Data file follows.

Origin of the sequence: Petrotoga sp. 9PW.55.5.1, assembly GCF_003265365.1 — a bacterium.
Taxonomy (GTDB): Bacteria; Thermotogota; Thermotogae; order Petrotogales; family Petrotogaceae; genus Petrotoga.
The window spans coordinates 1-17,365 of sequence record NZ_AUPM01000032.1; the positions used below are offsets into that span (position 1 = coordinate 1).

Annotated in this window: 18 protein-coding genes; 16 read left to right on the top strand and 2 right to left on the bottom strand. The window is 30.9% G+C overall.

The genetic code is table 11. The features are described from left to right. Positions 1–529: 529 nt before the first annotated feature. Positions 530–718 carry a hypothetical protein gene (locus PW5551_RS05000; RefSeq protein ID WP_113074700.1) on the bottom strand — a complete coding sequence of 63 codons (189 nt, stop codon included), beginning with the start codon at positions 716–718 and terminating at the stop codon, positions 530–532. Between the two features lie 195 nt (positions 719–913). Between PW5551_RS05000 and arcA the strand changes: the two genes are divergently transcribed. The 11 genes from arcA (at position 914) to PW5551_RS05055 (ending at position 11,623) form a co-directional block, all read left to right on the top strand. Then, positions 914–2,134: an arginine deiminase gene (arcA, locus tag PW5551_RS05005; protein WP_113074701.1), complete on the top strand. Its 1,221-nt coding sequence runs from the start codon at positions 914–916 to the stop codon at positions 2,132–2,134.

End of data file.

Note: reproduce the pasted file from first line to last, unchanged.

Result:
Origin of the sequence: Petrotoga sp. 9PW.55.5.1, assembly GCF_003265365.1 — a bacterium.
Taxonomy (GTDB): Bacteria; Thermotogota; Thermotogae; order Petrotogales; family Petrotogaceae; genus Petrotoga.
The window spans coordinates 1-17,365 of sequence record NZ_AUPM01000032.1; the positions used below are offsets into that span (position 1 = coordinate 1).

Annotated in this window: 18 protein-coding genes; 16 read left to right on the top strand and 2 right to left on the bottom strand. The window is 30.9% G+C overall.

The genetic code is table 11. The features are described from left to right. Positions 1–529: 529 nt before the first annotated feature. Positions 530–718 carry a hypothetical protein gene (locus PW5551_RS05000; RefSeq protein ID WP_113074700.1) on the bottom strand — a complete coding sequence of 63 codons (189 nt, stop codon included), beginning with the start codon at positions 716–718 and terminating at the stop codon, positions 530–532. Between the two features lie 195 nt (positions 719–913). Between PW5551_RS05000 and arcA the strand changes: the two genes are divergently transcribed. The 11 genes from arcA (at position 914) to PW5551_RS05055 (ending at position 11,623) form a co-directional block, all read left to right on the top strand. Then, positions 914–2,134: an arginine deiminase gene (arcA, locus tag PW5551_RS05005; protein WP_113074701.1), complete on the top strand. Its 1,221-nt coding sequence runs from the start codon at positions 914–916 to the stop codon at positions 2,132–2,134.